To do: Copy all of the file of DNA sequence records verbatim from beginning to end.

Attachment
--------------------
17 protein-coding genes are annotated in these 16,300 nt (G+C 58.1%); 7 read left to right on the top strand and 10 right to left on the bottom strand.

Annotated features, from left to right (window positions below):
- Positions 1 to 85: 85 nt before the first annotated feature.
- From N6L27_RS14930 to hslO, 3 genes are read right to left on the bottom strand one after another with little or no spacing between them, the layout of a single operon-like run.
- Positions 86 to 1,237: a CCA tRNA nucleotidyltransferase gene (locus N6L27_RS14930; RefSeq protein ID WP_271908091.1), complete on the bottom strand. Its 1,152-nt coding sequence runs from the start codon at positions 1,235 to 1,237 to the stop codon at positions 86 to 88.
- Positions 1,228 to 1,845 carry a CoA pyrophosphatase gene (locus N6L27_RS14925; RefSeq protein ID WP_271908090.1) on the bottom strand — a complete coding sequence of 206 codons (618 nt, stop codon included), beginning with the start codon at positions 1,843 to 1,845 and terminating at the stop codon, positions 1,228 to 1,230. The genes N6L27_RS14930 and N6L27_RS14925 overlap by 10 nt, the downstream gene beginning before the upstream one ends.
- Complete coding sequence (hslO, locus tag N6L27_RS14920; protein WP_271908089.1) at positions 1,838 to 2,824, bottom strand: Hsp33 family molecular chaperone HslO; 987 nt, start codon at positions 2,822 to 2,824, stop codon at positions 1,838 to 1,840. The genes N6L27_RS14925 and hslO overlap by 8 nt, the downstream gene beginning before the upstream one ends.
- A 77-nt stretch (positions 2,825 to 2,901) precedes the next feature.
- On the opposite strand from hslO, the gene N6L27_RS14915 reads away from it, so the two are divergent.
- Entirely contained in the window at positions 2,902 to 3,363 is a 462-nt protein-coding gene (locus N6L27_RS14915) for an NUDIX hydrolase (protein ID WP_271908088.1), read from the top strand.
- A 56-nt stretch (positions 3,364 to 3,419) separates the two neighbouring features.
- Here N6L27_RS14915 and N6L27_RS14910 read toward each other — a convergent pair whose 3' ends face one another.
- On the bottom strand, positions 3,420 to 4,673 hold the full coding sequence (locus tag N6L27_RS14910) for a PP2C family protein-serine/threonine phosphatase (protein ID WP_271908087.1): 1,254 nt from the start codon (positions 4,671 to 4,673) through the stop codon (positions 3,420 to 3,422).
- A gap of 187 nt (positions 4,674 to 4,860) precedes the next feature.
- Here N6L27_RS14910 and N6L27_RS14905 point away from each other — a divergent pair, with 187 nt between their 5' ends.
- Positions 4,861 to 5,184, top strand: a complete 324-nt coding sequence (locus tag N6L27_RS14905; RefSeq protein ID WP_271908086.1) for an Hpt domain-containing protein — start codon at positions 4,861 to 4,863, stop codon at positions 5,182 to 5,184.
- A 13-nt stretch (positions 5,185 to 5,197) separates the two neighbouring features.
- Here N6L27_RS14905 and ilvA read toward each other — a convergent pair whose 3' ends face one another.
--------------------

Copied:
17 protein-coding genes are annotated in these 16,300 nt (G+C 58.1%); 7 read left to right on the top strand and 10 right to left on the bottom strand.

Annotated features, from left to right (window positions below):
- Positions 1 to 85: 85 nt before the first annotated feature.
- From N6L27_RS14930 to hslO, 3 genes are read right to left on the bottom strand one after another with little or no spacing between them, the layout of a single operon-like run.
- Positions 86 to 1,237: a CCA tRNA nucleotidyltransferase gene (locus N6L27_RS14930; RefSeq protein ID WP_271908091.1), complete on the bottom strand. Its 1,152-nt coding sequence runs from the start codon at positions 1,235 to 1,237 to the stop codon at positions 86 to 88.
- Positions 1,228 to 1,845 carry a CoA pyrophosphatase gene (locus N6L27_RS14925; RefSeq protein ID WP_271908090.1) on the bottom strand — a complete coding sequence of 206 codons (618 nt, stop codon included), beginning with the start codon at positions 1,843 to 1,845 and terminating at the stop codon, positions 1,228 to 1,230. The genes N6L27_RS14930 and N6L27_RS14925 overlap by 10 nt, the downstream gene beginning before the upstream one ends.
- Complete coding sequence (hslO, locus tag N6L27_RS14920; protein WP_271908089.1) at positions 1,838 to 2,824, bottom strand: Hsp33 family molecular chaperone HslO; 987 nt, start codon at positions 2,822 to 2,824, stop codon at positions 1,838 to 1,840. The genes N6L27_RS14925 and hslO overlap by 8 nt, the downstream gene beginning before the upstream one ends.
- A 77-nt stretch (positions 2,825 to 2,901) precedes the next feature.
- On the opposite strand from hslO, the gene N6L27_RS14915 reads away from it, so the two are divergent.
- Entirely contained in the window at positions 2,902 to 3,363 is a 462-nt protein-coding gene (locus N6L27_RS14915) for an NUDIX hydrolase (protein ID WP_271908088.1), read from the top strand.
- A 56-nt stretch (positions 3,364 to 3,419) separates the two neighbouring features.
- Here N6L27_RS14915 and N6L27_RS14910 read toward each other — a convergent pair whose 3' ends face one another.
- On the bottom strand, positions 3,420 to 4,673 hold the full coding sequence (locus tag N6L27_RS14910) for a PP2C family protein-serine/threonine phosphatase (protein ID WP_271908087.1): 1,254 nt from the start codon (positions 4,671 to 4,673) through the stop codon (positions 3,420 to 3,422).
- A gap of 187 nt (positions 4,674 to 4,860) precedes the next feature.
- Here N6L27_RS14910 and N6L27_RS14905 point away from each other — a divergent pair, with 187 nt between their 5' ends.
- Positions 4,861 to 5,184, top strand: a complete 324-nt coding sequence (locus tag N6L27_RS14905; RefSeq protein ID WP_271908086.1) for an Hpt domain-containing protein — start codon at positions 4,861 to 4,863, stop codon at positions 5,182 to 5,184.
- A 13-nt stretch (positions 5,185 to 5,197) separates the two neighbouring features.
- Here N6L27_RS14905 and ilvA read toward each other — a convergent pair whose 3' ends face one another.